Use this URL to cite or link to this record in EThOS:
Title: Improvised music to support interaction between profoundly learning-disabled teenagers and their learning support assistants
Author: Strange, John
Awarding Body: Anglia Ruskin University
Current Institution: Anglia Ruskin University
Date of Award: 2013
Availability of Full Text:
Access from EThOS:
Full text unavailable from EThOS. Please try the link below.
Access from Institution:
In work with clients having profound learning disability, music therapists may include in sessions assistants not trained as music therapists. This study is a qualitative inquiry addressing the questions: 1) How does improvised music influence the interaction between teenagers with profound and multiple disability and learning support assistants? 2) Which aspects of the music are associated with any influences found? A survey of music therapists, exploring how assistants are used and how effectively they perform their role, found that assistants are often used as ‘interaction partners’. To explore how the therapist may facilitate client-assistant interaction, about which little is known, video clips from the writer’s clinical practice were purposively selected in order to illustrate an approach entitled Triadic Support of Interaction by Improvisation (TSII). Seven learning support assistants (LSAs) each viewed a video clip showing her own interaction with a teenager having profound disability, supported by the writer’s improvised music. Semi-structured interviews explored the LSAs’ understanding of the behaviour and inferred mental processes of the teenagers, their own behaviour and mental processes and the music improvised by the therapist to support the interaction. A variant of Interpretative Phenomenological Analysis generated shared themes, which included concern for the teenagers’ autonomy, interest in their communicative behaviour and understanding of the mutuality of interaction. The therapist’s improvisation was seen by the LSAs as influencing only the teenagers. All the clips were also viewed by three music therapists, who used a mechanical continuous response device to register the influence of the therapist’s improvisation on four ‘scenarios’: the teenagers’ behaviour, their inferred mental processes, the LSAs’ behaviour and their inferred mental processes. Inter-rater agreement between the three therapists’ continuous responses was generally low, but some intra-rater correlations were found between pairs of scenarios, which the music was perceived as influencing in similar ways. This finding supports the conclusion that musical influences, although they may be analysed according to the four scenarios, actually function as a mutually inter-related system rather than as four independent processes. Each therapist selected decision points from the graphic record of her/his individual responses to discussed with the other therapists as a panel. Positive evaluations were made of the role of TSII in supporting the observed teenager-LSA interactions and the inferred underlying mental processes. This research design was exploratory, and not intended to test specific hypotheses about the mechanisms of musical influence. Tentative suggestions of associations between influences and musical features are however offered by the writer. Indications for the use of TSII are given and other applications suggested for novel aspects of the methodology developed for this study. A refinement of the continuous response task is proposed, and the requirements for any future formal evaluation of TSII are outlined.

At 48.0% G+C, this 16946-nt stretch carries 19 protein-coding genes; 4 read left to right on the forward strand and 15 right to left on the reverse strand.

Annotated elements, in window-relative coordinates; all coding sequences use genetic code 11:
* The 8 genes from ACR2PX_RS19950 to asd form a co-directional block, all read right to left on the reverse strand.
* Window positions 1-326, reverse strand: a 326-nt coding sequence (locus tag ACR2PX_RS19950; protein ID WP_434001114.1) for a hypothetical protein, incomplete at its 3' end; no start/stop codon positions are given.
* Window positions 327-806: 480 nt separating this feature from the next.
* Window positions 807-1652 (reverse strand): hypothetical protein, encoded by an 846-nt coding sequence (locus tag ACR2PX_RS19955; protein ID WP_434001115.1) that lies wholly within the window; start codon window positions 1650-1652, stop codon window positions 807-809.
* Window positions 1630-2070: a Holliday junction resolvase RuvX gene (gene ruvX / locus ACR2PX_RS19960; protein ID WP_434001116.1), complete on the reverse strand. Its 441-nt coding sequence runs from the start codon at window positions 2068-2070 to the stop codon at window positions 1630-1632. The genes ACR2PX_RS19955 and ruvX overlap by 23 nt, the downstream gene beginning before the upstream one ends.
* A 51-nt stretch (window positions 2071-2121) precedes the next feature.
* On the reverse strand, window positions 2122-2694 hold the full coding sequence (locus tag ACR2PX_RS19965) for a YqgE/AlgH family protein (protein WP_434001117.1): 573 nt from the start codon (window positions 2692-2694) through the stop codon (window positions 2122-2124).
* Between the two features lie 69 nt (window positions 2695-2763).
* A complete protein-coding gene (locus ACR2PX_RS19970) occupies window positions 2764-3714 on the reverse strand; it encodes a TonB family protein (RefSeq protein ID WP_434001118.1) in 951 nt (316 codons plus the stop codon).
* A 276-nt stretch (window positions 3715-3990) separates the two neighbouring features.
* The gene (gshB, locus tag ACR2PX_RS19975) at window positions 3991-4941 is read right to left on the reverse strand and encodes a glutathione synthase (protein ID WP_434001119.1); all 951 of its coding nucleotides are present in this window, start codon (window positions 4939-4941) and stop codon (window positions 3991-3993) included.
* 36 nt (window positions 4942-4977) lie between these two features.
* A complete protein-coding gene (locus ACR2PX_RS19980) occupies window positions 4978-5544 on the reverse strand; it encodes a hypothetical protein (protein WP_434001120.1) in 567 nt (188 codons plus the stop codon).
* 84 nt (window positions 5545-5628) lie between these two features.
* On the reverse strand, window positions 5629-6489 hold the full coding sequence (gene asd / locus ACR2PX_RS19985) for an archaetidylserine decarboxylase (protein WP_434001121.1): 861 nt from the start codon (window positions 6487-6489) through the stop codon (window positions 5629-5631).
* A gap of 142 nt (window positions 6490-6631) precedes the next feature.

Supervisor: Not available Sponsor: Not available
Qualification Name: Thesis (Ph.D.) Qualification Level: Doctoral
EThOS ID:  DOI: Not available
Keywords: music therapy ; qualitative methodology ; profound learning disability ; interaction ; improvisation ; continuous response ; music analysis ; skill sharing